This workshop will include**tutorials**(17 Dec 2012) and**invited talks**(18 - 21 Dec 2012). This workshop is a continuation of the four previous International Conferences on Complementarity Problems held at the Johns Hopkins University (1995), University of Wisconsin at Madison (1999), Cambridge University (2002), and Stanford University (2005). So this workshop can also be referred as**ICCP2012**: International Conferences on Complementarity Problems (2012). Topics of the workshop will range from core and emergent areas of complementarity and variational problems to diverse application areas such as those in electricity and energy markets, signal processing for communication, contact problems in mechanics, and game theory and learning, to name a few. The workshop will organize an afternoon excursion on Thursday 20 Dec 2012 followed by a dinner banquet in the evening (both events are self-paid), and conclude with a last day of lectures on Friday. Each speaker will deliver a 30-minutes invited lecture in one of the following themes:

- Electricity/markets
- Signal processing for communication
- Contact mechanics/friction
- Differential variational inequality
- Optimal control
- Quasi-variational inequality
- Econ/mechanism design/game
- Cone complementarity
- Computation/software
- Imaging/functional space
- Stochastic equilibria
- MPEC/hierarchical
- Distributed algorithms/applications
- New directions and applications

Students and researchers who are interested in attending these activities are requested to complete the online registration form.

The following do not need to register:

- Those invited to participate.
- Those applying for financial support.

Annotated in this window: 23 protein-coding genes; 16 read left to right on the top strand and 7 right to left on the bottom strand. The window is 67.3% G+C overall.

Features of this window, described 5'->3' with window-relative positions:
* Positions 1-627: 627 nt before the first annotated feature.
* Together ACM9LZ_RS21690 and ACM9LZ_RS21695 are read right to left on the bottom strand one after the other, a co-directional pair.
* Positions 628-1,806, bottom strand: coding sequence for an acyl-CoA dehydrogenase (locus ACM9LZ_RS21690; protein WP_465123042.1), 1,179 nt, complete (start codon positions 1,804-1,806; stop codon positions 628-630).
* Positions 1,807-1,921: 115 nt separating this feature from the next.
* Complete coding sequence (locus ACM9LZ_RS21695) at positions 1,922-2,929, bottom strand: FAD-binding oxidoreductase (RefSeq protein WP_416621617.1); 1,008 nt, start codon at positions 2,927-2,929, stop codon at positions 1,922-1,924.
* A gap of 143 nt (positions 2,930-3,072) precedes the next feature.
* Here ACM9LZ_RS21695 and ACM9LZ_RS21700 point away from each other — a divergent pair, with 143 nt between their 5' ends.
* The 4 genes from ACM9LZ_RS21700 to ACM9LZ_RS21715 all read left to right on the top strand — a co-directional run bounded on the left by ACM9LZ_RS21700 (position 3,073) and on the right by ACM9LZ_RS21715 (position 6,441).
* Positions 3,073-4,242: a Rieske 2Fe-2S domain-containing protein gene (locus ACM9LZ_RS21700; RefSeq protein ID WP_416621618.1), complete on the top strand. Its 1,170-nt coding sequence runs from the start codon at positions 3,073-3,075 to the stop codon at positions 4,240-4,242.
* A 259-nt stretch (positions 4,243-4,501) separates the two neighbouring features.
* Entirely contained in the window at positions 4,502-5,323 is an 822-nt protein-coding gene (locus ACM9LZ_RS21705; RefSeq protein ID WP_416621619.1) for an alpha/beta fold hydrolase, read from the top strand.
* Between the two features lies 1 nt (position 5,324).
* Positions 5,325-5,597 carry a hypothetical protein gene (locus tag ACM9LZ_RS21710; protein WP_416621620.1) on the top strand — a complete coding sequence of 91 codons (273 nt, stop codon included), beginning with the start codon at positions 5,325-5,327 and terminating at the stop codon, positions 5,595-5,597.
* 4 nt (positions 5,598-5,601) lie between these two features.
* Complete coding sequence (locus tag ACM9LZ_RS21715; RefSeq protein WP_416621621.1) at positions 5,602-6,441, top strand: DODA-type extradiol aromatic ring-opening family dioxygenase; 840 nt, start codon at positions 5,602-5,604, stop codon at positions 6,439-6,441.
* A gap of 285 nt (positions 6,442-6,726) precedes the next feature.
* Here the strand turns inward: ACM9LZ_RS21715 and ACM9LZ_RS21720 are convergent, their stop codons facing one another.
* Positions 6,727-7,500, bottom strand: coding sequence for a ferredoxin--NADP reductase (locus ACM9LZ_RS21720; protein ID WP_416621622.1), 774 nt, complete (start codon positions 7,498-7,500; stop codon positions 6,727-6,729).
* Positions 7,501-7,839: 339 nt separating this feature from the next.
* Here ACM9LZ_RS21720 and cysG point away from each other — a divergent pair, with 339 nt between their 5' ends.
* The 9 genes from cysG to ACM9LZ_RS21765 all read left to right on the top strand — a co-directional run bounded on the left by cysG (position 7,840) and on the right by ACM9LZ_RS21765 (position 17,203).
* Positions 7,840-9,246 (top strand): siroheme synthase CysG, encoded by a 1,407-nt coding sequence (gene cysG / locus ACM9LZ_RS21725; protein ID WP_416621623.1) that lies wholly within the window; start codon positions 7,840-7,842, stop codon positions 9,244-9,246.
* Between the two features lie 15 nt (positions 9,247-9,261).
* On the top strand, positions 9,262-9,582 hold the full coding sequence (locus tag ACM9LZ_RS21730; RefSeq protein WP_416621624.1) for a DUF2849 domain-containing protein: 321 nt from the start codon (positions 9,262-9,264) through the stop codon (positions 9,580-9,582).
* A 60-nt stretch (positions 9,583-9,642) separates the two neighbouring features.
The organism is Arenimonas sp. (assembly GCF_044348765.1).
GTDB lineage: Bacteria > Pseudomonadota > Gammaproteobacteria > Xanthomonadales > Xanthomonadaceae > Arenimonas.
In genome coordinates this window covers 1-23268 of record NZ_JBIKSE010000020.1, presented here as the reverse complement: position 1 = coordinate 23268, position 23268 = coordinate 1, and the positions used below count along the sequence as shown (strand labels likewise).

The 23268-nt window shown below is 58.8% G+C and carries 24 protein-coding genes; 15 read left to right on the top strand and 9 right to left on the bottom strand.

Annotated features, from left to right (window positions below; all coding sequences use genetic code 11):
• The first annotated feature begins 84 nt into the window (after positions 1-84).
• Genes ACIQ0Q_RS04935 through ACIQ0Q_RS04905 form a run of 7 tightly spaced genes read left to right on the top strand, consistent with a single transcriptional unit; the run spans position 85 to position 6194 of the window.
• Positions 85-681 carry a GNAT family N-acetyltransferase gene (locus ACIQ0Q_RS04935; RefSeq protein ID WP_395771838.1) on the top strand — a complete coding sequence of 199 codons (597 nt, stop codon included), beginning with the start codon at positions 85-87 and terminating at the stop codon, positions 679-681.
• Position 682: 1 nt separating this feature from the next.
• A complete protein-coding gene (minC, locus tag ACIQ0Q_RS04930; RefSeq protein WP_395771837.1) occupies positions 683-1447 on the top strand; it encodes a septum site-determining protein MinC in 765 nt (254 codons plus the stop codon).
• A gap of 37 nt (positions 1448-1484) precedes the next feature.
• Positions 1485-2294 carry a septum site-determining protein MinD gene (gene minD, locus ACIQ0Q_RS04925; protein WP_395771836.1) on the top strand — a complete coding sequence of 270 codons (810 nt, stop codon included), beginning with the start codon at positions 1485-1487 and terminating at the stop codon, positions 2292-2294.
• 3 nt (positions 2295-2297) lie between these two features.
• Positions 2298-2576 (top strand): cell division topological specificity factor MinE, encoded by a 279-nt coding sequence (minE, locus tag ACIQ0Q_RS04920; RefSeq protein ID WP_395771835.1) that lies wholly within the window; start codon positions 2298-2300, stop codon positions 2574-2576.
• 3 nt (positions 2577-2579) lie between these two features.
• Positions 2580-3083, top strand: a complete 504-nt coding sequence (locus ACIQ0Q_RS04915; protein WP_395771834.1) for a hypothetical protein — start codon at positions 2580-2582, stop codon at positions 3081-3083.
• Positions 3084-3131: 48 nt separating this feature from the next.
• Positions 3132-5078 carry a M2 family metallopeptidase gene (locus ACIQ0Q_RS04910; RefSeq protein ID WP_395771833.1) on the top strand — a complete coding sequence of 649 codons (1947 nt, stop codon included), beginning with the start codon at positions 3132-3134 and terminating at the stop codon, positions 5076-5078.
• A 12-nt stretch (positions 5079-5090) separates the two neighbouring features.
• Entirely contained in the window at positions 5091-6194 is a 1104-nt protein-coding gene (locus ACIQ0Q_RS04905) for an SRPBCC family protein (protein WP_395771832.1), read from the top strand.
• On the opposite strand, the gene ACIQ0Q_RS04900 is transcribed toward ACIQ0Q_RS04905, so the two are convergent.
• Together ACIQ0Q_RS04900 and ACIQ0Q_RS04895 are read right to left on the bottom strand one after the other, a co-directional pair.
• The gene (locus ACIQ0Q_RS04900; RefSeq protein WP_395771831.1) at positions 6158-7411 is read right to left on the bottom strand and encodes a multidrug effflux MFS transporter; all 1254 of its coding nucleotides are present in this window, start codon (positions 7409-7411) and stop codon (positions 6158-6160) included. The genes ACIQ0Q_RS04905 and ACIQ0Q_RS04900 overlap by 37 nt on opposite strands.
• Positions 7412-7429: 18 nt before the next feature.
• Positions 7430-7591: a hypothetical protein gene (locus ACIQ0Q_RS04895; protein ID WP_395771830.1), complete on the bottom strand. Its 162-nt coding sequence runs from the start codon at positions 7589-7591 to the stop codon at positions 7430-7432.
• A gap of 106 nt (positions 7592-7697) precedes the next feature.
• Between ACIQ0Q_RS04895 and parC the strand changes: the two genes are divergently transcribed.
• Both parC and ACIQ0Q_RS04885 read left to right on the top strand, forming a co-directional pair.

**Sponsor to ICCP2012 (Workshop III): SIAM **

SIAM provides partial financial support to participants from US institutions to this workshop. Since this is NSF money so SIAM will need receipts and they must use coach fairs and adhere to the Fly America Act http://www.siam.org/meetings/guidelines/flyamerica.php

- Funding for 2 speakers from US institutions. This is reimbursement of expenses up to US$2500 each.
- Funding for 2 students from US institutions. This is reimbursement of up to US$600 each, and can include reimbursement of some registration fees.
- Funding for 2 early-career/post-doc attendees from US institutions. This is an attendee within 5 years of his/her PhD at the time of the meeting. This is reimbursement of up to US$700 each, and can include reimbursement of some registration fees.

Application for financial support is closed.

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For general enquiries, please email us at ims(AT)nus.edu.sg.

For enquiries on scientific aspects of the program, please email Defeng Sun at matsundf(AT)nus.edu.sg.

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Organizing Committee · Visitors and Participants · Overview · Activities · Venue · Funding for Participants